|Volume 4 - Issue 09 SEPTEMBER 2006||
MUSINGS FROM PRASANTHI NILAYAM
UNDERSTANDING AND ATTAINING THE SUPREME BEING - THE VEDIC WAY
Loving Sai Ram and greetings from Prashanti Nilayam.
This is my eighth talk in the Veda Walkthrough series. Last time, I dealt with some aspects relating to the end of life, quoting some Mantras, in English translation of course, from Ramundo Panickkar’s monumental book. I shall now move away from Panickkar’s book, and, by way of slowly winding down on this series, I shall now mention a few related points.
The Vedas Point the Way to God
The first thing I would like to point out is that though individual Vedic rituals might be directed at deities, the grander aspect of Creation and the Creator are not lost sight of. We must understand that the Vedas were meant to cater to a wide spectrum. As the custodian of the Vedas, the Brahmins were expected to preside over various rituals performed by ordinary folk and guide these people by drawing their attention to the practical aspects of Dharma. I shall point out some examples of this shortly. For the moment, however, I wish to highlight the fact that where the Brahmins themselves were concerned, they were expected to focus on the highest aspects of Vedic philosophy. Thus it is that we find in the Vedas many hymns directly in praise of the Supreme One. Here, for example, are some verses from the Rig Veda, where the hymn is based on the rhetorical question: Who is it that we should worship?
That is very poetic, is it not?
Hailed as Sarveswara the Supreme Lord, He is extolled in the Svetasvatara Upanishad thus:
In the Mahanarayana Upanishad, which, incidentally, we hear chanted often in Swami’s presence, it is said:
And so on it goes. The Mandukya Upanishad puts it all very crisply thus:
In the Prasna Upanishad, the Supreme Lord is described thus:
And in the Taittriya Upanishad which we have already reviewed, He is described in the same tone:
The Path of the Bhagavad Gita
One cannot talk about the Vedas without some reference at least, to the Bhagavad Gita. The Gita can understandably be described in any different ways but for the present, I would choose to describe it as the direct authentication of Vedic Wisdom by God Himself. God in human form not only corroborates all that is said in the Vedas in various places but also goes far beyond, by opening up a simple path by following which anyone can, if he or she so chooses, attain God by observing just a few very simple rules.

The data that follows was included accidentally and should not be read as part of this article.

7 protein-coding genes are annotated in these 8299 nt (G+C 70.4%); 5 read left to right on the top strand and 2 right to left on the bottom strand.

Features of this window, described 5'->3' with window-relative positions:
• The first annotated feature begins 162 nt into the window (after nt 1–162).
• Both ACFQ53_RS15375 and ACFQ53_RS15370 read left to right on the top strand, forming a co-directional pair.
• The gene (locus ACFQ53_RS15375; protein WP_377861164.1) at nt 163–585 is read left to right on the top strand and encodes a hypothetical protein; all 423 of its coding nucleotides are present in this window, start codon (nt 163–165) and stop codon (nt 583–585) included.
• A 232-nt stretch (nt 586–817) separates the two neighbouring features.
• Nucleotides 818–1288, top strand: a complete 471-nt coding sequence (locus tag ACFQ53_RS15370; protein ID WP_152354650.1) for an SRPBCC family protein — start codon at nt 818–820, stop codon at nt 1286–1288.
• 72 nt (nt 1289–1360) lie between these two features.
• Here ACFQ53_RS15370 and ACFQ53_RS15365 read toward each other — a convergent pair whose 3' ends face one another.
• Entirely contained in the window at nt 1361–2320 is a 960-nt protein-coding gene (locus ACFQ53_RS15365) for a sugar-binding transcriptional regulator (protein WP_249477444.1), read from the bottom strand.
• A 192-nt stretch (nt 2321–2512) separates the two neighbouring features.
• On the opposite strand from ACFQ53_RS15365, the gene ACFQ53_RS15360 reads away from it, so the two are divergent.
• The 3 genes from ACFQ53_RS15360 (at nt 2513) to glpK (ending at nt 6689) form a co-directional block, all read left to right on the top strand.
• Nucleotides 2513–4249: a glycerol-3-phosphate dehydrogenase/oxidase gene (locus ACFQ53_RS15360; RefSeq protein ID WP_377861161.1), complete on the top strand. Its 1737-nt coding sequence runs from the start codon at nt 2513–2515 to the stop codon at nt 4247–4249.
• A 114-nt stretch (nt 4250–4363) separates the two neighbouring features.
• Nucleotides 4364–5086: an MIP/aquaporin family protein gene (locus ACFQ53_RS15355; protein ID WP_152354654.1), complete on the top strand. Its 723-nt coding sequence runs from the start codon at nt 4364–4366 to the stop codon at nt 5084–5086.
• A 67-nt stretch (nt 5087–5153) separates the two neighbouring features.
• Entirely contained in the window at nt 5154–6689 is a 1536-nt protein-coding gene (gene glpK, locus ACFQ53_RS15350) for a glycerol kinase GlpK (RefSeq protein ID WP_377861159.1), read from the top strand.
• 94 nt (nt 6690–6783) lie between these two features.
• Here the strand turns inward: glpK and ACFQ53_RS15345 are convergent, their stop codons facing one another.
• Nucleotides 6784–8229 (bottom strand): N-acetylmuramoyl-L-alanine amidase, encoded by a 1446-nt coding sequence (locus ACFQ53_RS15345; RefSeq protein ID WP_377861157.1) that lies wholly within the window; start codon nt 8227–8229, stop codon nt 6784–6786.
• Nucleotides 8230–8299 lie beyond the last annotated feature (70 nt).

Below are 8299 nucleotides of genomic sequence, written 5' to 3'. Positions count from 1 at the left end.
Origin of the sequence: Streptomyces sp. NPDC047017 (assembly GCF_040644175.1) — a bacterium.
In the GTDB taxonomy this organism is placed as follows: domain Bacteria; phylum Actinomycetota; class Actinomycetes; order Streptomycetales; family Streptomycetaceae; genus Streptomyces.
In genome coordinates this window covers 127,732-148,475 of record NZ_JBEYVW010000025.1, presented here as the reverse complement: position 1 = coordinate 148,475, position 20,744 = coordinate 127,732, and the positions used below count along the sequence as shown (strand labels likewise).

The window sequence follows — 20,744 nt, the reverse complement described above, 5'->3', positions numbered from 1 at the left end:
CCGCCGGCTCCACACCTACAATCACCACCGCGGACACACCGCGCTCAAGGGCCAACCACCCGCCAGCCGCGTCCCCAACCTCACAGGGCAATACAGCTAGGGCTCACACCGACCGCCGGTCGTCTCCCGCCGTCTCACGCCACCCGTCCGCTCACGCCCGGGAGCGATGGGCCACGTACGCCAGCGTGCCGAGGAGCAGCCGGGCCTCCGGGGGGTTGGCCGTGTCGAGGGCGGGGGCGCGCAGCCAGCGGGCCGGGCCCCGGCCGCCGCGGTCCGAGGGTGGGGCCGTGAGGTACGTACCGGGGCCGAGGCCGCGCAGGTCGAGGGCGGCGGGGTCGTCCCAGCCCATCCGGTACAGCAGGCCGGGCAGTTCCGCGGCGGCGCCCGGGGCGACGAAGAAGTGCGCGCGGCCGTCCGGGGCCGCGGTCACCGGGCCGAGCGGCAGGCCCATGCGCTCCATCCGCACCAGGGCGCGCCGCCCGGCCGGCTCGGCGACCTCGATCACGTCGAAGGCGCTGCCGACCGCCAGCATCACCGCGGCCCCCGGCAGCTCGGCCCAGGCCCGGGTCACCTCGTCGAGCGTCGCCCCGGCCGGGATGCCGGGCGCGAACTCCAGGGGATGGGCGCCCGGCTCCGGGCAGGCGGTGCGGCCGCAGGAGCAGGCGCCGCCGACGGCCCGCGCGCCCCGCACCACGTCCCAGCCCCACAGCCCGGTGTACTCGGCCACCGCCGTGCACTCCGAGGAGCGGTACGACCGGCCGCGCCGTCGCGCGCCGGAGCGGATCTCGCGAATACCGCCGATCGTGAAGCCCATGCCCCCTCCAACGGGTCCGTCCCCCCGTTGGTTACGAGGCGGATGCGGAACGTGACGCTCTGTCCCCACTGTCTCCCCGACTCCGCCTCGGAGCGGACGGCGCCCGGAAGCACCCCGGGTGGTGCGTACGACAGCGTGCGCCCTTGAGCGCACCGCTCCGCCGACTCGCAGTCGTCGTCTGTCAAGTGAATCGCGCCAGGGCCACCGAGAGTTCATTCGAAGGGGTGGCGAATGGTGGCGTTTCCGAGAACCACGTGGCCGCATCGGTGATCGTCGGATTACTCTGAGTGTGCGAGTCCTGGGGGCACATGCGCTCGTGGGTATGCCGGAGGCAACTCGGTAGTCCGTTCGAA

Basically, the Gita reveals to man how by loving God, man can attain God, without any jeopardy to his normal call of duty. And that the God man so attains, is nothing but the Brahman whom the Vedas extol.
“God has everything. Being the Creator of everything, there is no need for God to desire this or that. God does not incarnate to ask man for service or favours. God incarnates so that man may have God in his radar screen. When God is physically present directly in front of his eyes, man feels an urge to serve God. That is the opportunity that the Avatar presents to man. Some people are not quick on the uptake, and so God asks people sometimes directly and sometimes indirectly, ‘Will you do this for me’.”
In His earlier incarnation as Lord Krishna, our Swami said this, and this is very important:
Even the vilest of sinners shall be counted as righteous, if he turns to me with undivided devotion; for he has chosen the right path.
These are incredible pronouncements that only the Lord can make. And just listen to this guarantee.
By the way, these remarkable slokas or hymns are all from the ninth chapter.
It is no surprise then that in the post-Krishna period there was a great following for the Lord in the form of Krishna. Indeed, many saints did exactly what was prescribed and attained precisely the destiny promised. In short, I would say, using a modern idiom that the Bhagagavd Gita is nothing short of Vedanta for dummies!
I am sure with all these remarks, you would be able to recall innumerable statements from Swami where all these assurances have not only been reiterated but even exceeded; in other words, Swami is giving bargains far exceeding Krishna’s offers! That really is what the Lord’s compassion is all about.
Sacrifice – a Vedic Value
Changing the gear somewhat, one theme that occurs right across the Vedas is SACRIFICE. The Sanskrit word for sacrifice is Tyaga, and there is a Vedic passage extolling sacrifice that Swami often quotes. In the Vedas, the theme of sacrifice may be seen in two distinct perspectives. One of these is what I would like to call Cosmic External, and the other Sublime Internal. As is to be expected, the two concepts are in fact related.
The Outer Sacrifice
Let me start with what I refer to as the Cosmic External aspect. The basic idea here is that the human is but one cog in a massive engine called the Cosmos. The Cosmos has innumerable entities ranging from stars and galaxies at one end to insects, plants, animals and so on at the other end. Everything in God’s Creation has a purpose for its existence, and plays a role in the Cosmic Scheme of things, though we might not be aware of it. In this sense, not only the Universe but every single entity in it, big or small, has a definite purpose for its existence. This, of course, goes against the belief common amongst many modern scientists, that the Universe simply happens to exist and has no purpose.